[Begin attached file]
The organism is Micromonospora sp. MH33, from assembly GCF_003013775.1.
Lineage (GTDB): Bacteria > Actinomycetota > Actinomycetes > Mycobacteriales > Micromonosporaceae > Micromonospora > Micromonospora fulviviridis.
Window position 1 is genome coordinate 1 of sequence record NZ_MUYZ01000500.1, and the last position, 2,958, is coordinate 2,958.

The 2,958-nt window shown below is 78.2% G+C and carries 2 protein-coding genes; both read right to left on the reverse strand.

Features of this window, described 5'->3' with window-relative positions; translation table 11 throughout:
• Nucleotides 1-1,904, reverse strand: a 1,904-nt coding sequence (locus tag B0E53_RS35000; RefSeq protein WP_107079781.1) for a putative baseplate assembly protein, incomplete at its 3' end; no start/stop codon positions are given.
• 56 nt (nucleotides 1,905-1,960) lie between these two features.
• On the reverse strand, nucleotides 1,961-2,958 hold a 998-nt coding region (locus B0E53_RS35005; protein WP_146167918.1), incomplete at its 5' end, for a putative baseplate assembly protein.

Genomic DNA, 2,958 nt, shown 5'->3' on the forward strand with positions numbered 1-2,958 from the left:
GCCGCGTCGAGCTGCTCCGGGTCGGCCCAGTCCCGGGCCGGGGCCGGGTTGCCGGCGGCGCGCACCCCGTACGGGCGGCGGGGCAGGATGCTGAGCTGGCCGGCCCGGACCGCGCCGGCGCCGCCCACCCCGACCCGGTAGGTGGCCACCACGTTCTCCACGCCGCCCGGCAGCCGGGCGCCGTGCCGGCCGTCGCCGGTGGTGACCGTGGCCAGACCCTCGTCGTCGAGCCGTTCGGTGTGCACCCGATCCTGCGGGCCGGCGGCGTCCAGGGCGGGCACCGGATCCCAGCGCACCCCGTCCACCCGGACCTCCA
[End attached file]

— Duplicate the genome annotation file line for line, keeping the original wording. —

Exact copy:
The organism is Micromonospora sp. MH33, from assembly GCF_003013775.1.
Lineage (GTDB): Bacteria > Actinomycetota > Actinomycetes > Mycobacteriales > Micromonosporaceae > Micromonospora > Micromonospora fulviviridis.
Window position 1 is genome coordinate 1 of sequence record NZ_MUYZ01000500.1, and the last position, 2,958, is coordinate 2,958.

The 2,958-nt window shown below is 78.2% G+C and carries 2 protein-coding genes; both read right to left on the reverse strand.

Features of this window, described 5'->3' with window-relative positions; translation table 11 throughout:
• Nucleotides 1-1,904, reverse strand: a 1,904-nt coding sequence (locus tag B0E53_RS35000; RefSeq protein WP_107079781.1) for a putative baseplate assembly protein, incomplete at its 3' end; no start/stop codon positions are given.
• 56 nt (nucleotides 1,905-1,960) lie between these two features.
• On the reverse strand, nucleotides 1,961-2,958 hold a 998-nt coding region (locus B0E53_RS35005; protein WP_146167918.1), incomplete at its 5' end, for a putative baseplate assembly protein.

Genomic DNA, 2,958 nt, shown 5'->3' on the forward strand with positions numbered 1-2,958 from the left:
GCCGCGTCGAGCTGCTCCGGGTCGGCCCAGTCCCGGGCCGGGGCCGGGTTGCCGGCGGCGCGCACCCCGTACGGGCGGCGGGGCAGGATGCTGAGCTGGCCGGCCCGGACCGCGCCGGCGCCGCCCACCCCGACCCGGTAGGTGGCCACCACGTTCTCCACGCCGCCCGGCAGCCGGGCGCCGTGCCGGCCGTCGCCGGTGGTGACCGTGGCCAGACCCTCGTCGTCGAGCCGTTCGGTGTGCACCCGATCCTGCGGGCCGGCGGCGTCCAGGGCGGGCACCGGATCCCAGCGCACCCCGTCCACCCGGACCTCCA